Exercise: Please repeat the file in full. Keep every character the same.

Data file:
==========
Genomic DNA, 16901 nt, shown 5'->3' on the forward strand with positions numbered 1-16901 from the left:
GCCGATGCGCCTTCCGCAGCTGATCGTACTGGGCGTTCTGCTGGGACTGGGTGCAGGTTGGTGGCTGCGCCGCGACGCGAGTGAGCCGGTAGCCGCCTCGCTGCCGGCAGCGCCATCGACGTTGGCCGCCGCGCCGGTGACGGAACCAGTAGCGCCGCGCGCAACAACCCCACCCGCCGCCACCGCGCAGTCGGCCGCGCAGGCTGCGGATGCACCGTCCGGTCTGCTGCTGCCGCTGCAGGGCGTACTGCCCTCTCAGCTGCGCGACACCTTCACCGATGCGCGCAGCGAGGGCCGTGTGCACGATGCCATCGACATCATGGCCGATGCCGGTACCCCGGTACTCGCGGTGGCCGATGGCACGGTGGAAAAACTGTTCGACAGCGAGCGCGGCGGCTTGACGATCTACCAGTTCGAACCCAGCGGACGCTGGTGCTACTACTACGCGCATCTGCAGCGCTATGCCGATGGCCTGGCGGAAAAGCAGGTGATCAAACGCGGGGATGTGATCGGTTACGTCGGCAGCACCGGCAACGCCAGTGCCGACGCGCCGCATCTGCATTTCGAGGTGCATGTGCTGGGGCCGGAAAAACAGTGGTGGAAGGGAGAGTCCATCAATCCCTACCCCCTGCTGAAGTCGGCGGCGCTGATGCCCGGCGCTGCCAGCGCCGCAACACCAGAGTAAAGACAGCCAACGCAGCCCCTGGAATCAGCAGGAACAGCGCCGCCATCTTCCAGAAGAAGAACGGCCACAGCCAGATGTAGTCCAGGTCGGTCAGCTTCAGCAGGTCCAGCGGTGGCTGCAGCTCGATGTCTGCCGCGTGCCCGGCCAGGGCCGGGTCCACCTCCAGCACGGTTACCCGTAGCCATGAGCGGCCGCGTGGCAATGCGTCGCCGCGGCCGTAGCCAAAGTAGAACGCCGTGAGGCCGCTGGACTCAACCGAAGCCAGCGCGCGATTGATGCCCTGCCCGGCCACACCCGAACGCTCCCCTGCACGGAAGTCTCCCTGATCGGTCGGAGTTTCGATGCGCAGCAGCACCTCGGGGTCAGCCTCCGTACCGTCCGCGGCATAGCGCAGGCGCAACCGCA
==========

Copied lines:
Genomic DNA, 16901 nt, shown 5'->3' on the forward strand with positions numbered 1-16901 from the left:
GCCGATGCGCCTTCCGCAGCTGATCGTACTGGGCGTTCTGCTGGGACTGGGTGCAGGTTGGTGGCTGCGCCGCGACGCGAGTGAGCCGGTAGCCGCCTCGCTGCCGGCAGCGCCATCGACGTTGGCCGCCGCGCCGGTGACGGAACCAGTAGCGCCGCGCGCAACAACCCCACCCGCCGCCACCGCGCAGTCGGCCGCGCAGGCTGCGGATGCACCGTCCGGTCTGCTGCTGCCGCTGCAGGGCGTACTGCCCTCTCAGCTGCGCGACACCTTCACCGATGCGCGCAGCGAGGGCCGTGTGCACGATGCCATCGACATCATGGCCGATGCCGGTACCCCGGTACTCGCGGTGGCCGATGGCACGGTGGAAAAACTGTTCGACAGCGAGCGCGGCGGCTTGACGATCTACCAGTTCGAACCCAGCGGACGCTGGTGCTACTACTACGCGCATCTGCAGCGCTATGCCGATGGCCTGGCGGAAAAGCAGGTGATCAAACGCGGGGATGTGATCGGTTACGTCGGCAGCACCGGCAACGCCAGTGCCGACGCGCCGCATCTGCATTTCGAGGTGCATGTGCTGGGGCCGGAAAAACAGTGGTGGAAGGGAGAGTCCATCAATCCCTACCCCCTGCTGAAGTCGGCGGCGCTGATGCCCGGCGCTGCCAGCGCCGCAACACCAGAGTAAAGACAGCCAACGCAGCCCCTGGAATCAGCAGGAACAGCGCCGCCATCTTCCAGAAGAAGAACGGCCACAGCCAGATGTAGTCCAGGTCGGTCAGCTTCAGCAGGTCCAGCGGTGGCTGCAGCTCGATGTCTGCCGCGTGCCCGGCCAGGGCCGGGTCCACCTCCAGCACGGTTACCCGTAGCCATGAGCGGCCGCGTGGCAATGCGTCGCCGCGGCCGTAGCCAAAGTAGAACGCCGTGAGGCCGCTGGACTCAACCGAAGCCAGCGCGCGATTGATGCCCTGCCCGGCCACACCCGAACGCTCCCCTGCACGGAAGTCTCCCTGATCGGTCGGAGTTTCGATGCGCAGCAGCACCTCGGGGTCAGCCTCCGTACCGTCCGCGGCATAGCGCAGGCGCAACCGCA